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  • Writer's pictureSubha

Dealing With Burnout In Normal Times And Unprecedented Ones

Updated: Oct 12, 2020

Dealing With Burnout

Burnout is all too common in today’s world. Unlike some previous generations, many of us who grew up in the 80s and 90s had an analogue childhood but are living a fully digital adulthood.

Though being constantly tuned in to things through our devices has its advantages, the price we pay is often a heavy one. For many people, being unable to “switch off” mentally leads to a state of elevated stress which becomes chronic and brings additional health issues to boot. Throw other life stressors into the mix, and even without the chaos of a pandemic, burnout is imminent.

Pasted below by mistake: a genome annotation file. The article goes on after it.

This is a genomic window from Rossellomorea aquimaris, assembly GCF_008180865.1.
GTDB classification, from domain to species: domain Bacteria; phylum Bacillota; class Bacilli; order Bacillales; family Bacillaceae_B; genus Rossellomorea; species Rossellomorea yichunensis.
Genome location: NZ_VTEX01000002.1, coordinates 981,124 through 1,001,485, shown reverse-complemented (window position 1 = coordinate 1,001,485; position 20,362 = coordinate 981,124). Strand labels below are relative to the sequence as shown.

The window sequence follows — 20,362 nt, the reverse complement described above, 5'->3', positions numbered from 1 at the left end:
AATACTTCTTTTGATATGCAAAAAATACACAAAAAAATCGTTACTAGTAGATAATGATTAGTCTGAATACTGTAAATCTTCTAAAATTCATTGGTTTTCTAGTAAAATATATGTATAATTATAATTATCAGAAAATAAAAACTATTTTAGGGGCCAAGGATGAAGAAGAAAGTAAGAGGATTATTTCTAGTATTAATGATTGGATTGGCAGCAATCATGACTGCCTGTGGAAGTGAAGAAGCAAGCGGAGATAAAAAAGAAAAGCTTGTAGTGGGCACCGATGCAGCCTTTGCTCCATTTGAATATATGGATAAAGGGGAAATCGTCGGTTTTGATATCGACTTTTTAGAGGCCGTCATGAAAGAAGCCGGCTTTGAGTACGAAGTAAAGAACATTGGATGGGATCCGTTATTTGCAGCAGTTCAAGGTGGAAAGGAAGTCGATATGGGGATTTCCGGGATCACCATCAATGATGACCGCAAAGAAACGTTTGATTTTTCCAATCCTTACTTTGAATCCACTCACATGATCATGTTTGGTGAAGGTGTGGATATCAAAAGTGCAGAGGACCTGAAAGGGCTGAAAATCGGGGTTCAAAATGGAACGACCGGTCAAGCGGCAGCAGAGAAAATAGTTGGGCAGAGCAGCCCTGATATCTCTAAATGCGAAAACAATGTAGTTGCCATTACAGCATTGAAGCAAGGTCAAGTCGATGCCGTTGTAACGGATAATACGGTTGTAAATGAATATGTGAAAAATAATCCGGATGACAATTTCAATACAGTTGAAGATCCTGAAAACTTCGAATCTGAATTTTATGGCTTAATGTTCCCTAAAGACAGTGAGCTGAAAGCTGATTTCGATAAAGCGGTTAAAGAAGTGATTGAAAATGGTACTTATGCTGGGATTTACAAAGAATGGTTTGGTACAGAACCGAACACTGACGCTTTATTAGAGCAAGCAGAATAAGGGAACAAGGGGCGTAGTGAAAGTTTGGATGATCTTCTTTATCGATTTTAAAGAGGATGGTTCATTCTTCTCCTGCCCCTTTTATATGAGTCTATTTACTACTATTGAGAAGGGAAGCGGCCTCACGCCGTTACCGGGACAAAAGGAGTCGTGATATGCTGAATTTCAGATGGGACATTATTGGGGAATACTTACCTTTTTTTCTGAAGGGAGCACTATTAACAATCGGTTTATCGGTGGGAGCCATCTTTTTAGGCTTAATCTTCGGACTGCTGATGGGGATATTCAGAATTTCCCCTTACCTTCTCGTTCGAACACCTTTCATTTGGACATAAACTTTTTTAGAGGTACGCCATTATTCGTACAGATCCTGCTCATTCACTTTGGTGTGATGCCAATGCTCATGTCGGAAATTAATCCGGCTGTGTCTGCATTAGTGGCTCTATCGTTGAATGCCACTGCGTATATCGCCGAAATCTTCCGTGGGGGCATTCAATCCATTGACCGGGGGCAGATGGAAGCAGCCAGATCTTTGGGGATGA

What is Burnout?

Given the rapidly changing workplace, with complex matrix reporting structures, globally dispersed teams, tons of cultural nuances and of course, daily office politics, burnout is now recognised as a serious workplace issue. In May of 2019, the World Health Organization updated the definition of burnout as:

“resulting from chronic workplace stress that has not been successfully managed.”

This is significant because it moves the spotlight from the individual to the work environment. Burnout is not just one person struggling to cope but needs to be viewed in the context of how the work/workplace is contributing to their situation. The responsibility for managing employee burnout has shifted away from the individual and towards the organisation.

Why is burnout such a workplace phenomenon today?